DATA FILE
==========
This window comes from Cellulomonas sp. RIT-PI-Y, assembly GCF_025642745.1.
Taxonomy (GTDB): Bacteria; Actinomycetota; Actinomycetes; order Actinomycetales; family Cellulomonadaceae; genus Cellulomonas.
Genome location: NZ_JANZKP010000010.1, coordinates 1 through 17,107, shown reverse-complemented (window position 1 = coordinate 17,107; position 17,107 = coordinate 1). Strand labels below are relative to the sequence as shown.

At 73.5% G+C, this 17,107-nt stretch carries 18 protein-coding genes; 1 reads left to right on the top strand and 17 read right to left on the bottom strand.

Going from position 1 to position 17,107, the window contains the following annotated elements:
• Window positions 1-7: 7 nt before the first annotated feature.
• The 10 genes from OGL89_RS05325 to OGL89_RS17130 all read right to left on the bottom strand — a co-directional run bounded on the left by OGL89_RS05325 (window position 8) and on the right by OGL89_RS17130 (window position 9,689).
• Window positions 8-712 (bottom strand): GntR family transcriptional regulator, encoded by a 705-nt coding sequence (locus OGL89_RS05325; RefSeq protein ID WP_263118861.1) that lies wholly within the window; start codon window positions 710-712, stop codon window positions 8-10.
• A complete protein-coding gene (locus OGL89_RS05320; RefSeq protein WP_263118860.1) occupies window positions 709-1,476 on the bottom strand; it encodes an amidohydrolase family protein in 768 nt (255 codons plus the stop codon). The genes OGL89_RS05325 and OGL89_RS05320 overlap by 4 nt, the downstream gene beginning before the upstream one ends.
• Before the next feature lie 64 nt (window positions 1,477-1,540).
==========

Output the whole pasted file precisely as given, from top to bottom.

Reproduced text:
This window comes from Cellulomonas sp. RIT-PI-Y, assembly GCF_025642745.1.
Taxonomy (GTDB): Bacteria; Actinomycetota; Actinomycetes; order Actinomycetales; family Cellulomonadaceae; genus Cellulomonas.
Genome location: NZ_JANZKP010000010.1, coordinates 1 through 17,107, shown reverse-complemented (window position 1 = coordinate 17,107; position 17,107 = coordinate 1). Strand labels below are relative to the sequence as shown.

At 73.5% G+C, this 17,107-nt stretch carries 18 protein-coding genes; 1 reads left to right on the top strand and 17 read right to left on the bottom strand.

Going from position 1 to position 17,107, the window contains the following annotated elements:
• Window positions 1-7: 7 nt before the first annotated feature.
• The 10 genes from OGL89_RS05325 to OGL89_RS17130 all read right to left on the bottom strand — a co-directional run bounded on the left by OGL89_RS05325 (window position 8) and on the right by OGL89_RS17130 (window position 9,689).
• Window positions 8-712 (bottom strand): GntR family transcriptional regulator, encoded by a 705-nt coding sequence (locus OGL89_RS05325; RefSeq protein ID WP_263118861.1) that lies wholly within the window; start codon window positions 710-712, stop codon window positions 8-10.
• A complete protein-coding gene (locus OGL89_RS05320; RefSeq protein WP_263118860.1) occupies window positions 709-1,476 on the bottom strand; it encodes an amidohydrolase family protein in 768 nt (255 codons plus the stop codon). The genes OGL89_RS05325 and OGL89_RS05320 overlap by 4 nt, the downstream gene beginning before the upstream one ends.
• Before the next feature lie 64 nt (window positions 1,477-1,540).